Milwaukee has been home to many talented designers over the years, but they often fly under the radar. A designer’s main concern is to convey a message or idea on behalf of a client; one’s identity is secondary, but a talented designer finds a way to stand out.
John J. Reiss is one such designer. He was born in Milwaukee in 1922, and while he spent some time in New York, Milwaukee was ultimately where he made his home and his mark. As a design associate for the Milwaukee Art Center (now the Milwaukee Art Museum), he created many of the exhibition catalogues, invitations, and advertisements in the 1950s, ‘60s, and ‘70s. However, he won recognition on a national and international level as well.
To understand Reiss’s approach to design, we have to go back to his education. In 1940, he began attending Milwaukee State Teacher’s College for an Education degree, and in 1943 he served for three months in the United States Army Air Corps. While enrolled in the teacher’s college, he also did coursework with Black Mountain College in North Carolina, where he was in attendance from 1944 to 1946. Black Mountain College was founded by Josef Albers (German, 1888–1976) and Walter Gropius (American and German, 1883–1969) of the Bauhaus after fleeing Nazi Germany in the 1930s. There, they intended to continue the mission of a new type of art education in which each student is encouraged to develop their own style through a thorough understanding of basic form, color, and technique.
Beginning in 1944, Black Mountain College began running its famous summer art and music institutes. It was an opportunity for students to try out the school, as well as for the school to try out students, and John J. Reiss enrolled during that first summer. During his time there through 1946, he took several design, color, painting, and drawing courses with Josef Albers.
In January of 1946, H. G. Knoll Galleries on Madison Avenue in New York exhibited a selection of his color studies and collages completed at Black Mountain College. In 1949, Josef Albers donated a few of these objects to the Harvard Art Museum, along with other exemplary student work. Even in this early work, it is possible to see Reiss’s aesthetic emerging. Color Control exhibits the same bright colors commonly found in Milwaukee Art Center exhibition catalogues—playful and optically balanced. However, Reiss was not only interested in technique; he also took courses in “Psychology and Aesthetics,” “Pedagogical Psychology,” and “Philosophy and the Modern World.”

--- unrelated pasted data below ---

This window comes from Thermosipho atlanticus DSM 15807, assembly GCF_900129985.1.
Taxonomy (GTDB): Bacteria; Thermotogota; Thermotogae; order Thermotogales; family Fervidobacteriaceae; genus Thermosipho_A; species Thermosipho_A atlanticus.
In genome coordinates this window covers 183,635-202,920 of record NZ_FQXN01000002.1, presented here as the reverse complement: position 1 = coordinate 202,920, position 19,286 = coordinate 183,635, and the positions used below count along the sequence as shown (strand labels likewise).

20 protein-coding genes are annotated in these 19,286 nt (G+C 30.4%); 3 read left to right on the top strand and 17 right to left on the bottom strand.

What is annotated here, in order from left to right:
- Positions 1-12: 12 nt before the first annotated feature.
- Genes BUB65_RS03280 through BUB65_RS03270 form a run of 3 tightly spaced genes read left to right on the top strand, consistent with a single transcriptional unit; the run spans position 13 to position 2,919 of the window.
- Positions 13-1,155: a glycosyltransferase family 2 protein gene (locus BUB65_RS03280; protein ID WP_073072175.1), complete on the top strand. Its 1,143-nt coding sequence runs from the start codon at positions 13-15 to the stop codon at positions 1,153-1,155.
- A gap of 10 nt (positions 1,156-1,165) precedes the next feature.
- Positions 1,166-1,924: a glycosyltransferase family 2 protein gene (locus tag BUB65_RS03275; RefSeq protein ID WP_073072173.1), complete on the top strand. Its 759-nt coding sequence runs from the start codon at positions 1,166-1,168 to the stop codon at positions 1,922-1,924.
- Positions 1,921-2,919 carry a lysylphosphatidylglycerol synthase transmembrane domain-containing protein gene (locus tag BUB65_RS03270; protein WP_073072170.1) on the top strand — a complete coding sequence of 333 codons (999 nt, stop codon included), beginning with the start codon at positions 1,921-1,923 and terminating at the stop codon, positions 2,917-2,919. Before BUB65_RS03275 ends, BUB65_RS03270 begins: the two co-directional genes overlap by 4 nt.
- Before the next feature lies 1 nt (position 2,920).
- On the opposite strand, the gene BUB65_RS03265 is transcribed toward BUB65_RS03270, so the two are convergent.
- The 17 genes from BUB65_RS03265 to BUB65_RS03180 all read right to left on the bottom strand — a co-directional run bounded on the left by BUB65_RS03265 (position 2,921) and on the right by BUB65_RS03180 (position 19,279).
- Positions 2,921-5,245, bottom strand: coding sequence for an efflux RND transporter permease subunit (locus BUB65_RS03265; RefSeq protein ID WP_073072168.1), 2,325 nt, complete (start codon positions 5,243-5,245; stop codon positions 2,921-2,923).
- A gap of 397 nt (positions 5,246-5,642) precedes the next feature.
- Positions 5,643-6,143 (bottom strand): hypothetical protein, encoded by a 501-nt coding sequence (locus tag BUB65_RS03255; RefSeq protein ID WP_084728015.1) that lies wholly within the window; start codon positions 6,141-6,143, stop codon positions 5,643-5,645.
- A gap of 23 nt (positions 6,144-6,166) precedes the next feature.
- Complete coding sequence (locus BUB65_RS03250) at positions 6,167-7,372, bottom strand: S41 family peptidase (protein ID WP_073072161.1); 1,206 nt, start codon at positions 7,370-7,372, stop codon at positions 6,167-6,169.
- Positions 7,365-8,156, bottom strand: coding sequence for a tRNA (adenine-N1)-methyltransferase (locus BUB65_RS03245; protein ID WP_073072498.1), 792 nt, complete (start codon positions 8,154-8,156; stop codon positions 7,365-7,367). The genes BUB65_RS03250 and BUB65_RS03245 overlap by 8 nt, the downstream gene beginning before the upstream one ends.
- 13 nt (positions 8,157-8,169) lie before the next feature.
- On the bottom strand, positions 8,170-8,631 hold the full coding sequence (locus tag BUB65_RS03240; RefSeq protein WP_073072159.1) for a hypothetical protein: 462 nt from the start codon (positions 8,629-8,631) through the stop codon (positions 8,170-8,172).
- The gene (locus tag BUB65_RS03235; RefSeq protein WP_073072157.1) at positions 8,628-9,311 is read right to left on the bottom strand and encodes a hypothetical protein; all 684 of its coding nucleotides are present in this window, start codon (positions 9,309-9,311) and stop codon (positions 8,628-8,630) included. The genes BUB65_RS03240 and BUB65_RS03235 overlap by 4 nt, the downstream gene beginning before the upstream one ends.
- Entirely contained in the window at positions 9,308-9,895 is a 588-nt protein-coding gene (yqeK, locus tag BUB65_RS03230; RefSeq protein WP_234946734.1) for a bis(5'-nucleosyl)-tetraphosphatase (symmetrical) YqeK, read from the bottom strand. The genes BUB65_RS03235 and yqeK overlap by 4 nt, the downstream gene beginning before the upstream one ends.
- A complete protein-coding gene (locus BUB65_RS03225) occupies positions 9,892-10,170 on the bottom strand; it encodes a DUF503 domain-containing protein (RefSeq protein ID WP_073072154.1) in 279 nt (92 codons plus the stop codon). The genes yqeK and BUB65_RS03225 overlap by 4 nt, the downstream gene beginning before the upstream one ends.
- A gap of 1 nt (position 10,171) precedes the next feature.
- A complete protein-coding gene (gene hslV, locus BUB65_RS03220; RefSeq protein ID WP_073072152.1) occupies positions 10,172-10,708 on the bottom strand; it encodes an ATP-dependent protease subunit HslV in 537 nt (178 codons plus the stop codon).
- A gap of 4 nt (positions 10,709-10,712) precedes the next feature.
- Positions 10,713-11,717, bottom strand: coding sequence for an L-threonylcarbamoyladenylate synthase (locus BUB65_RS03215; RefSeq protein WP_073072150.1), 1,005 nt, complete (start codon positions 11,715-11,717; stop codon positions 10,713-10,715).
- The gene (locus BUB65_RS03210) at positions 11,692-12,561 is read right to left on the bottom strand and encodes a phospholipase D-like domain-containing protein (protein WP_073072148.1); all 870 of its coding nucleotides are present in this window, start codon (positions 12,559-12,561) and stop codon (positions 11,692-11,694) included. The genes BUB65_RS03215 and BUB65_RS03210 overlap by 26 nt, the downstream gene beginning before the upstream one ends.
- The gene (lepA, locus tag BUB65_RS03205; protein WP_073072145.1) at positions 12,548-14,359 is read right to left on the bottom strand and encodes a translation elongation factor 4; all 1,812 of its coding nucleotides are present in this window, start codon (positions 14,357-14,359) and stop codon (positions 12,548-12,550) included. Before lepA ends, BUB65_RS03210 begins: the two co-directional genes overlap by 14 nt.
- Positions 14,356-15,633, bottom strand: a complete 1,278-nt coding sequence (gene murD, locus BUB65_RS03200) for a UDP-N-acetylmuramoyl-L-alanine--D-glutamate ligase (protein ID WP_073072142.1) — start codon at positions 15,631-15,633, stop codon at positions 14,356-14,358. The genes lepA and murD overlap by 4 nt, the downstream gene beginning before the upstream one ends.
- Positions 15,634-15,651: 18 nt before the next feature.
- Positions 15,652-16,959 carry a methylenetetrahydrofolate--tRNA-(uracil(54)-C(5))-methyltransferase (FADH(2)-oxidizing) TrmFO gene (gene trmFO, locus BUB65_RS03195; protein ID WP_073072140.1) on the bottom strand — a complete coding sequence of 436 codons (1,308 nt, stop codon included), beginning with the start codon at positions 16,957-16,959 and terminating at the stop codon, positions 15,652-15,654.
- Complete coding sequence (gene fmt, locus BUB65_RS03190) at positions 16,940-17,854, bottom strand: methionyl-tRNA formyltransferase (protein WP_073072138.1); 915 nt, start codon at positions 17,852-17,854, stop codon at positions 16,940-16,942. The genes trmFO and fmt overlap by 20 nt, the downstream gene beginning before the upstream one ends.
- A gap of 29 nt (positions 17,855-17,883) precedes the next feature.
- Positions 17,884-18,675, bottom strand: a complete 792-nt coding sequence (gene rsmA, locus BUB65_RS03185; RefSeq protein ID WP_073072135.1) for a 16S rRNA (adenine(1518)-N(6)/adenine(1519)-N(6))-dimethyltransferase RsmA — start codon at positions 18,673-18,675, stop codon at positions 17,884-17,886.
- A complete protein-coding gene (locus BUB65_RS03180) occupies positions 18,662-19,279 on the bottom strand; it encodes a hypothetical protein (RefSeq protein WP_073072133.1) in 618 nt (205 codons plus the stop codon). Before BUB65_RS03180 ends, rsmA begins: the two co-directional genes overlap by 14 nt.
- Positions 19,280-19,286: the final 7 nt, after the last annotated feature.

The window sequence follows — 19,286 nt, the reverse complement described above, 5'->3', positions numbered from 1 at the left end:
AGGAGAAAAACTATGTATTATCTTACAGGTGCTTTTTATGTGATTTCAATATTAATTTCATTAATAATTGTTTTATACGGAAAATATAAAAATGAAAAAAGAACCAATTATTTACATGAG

His most fateful term at Black Mountain College turned out to be the summer art institute of 1945. The summer sessions often brought in guest teachers, and that summer brought none other than Paul Rand (American, 1914-1996)—often considered the father of modern advertising—and Alvin Lustig (American, 1915–1955), an innovative graphic, interior, and industrial designer. Reiss took Rand’s course in advertising design and Lustig’s course in graphic design. The European modernist-inspired, font-driven styles of both these designers left a substantial mark on Reiss’s artistic development.
After receiving his degree, Reiss moved to New York City and worked as a freelance designer, doing work for Junior Bazaar and Fortune magazines, among other companies, in 1946 and 1947. After returning to Milwaukee, Reiss worked for a variety of art galleries; he even organized an international print exhibition featuring artists from twenty-two countries—an event he planned in only three months!
Starting in 1957, Reiss began designing catalogues for the Milwaukee Art Center. As early as 1958, his catalogue for that year’s Wisconsin Designer Craftsman exhibition was chosen by Graphis magazine in Switzerland for a travelling catalogue exhibition, shown in Europe, Asia, and Africa, and the accolades did not stop there.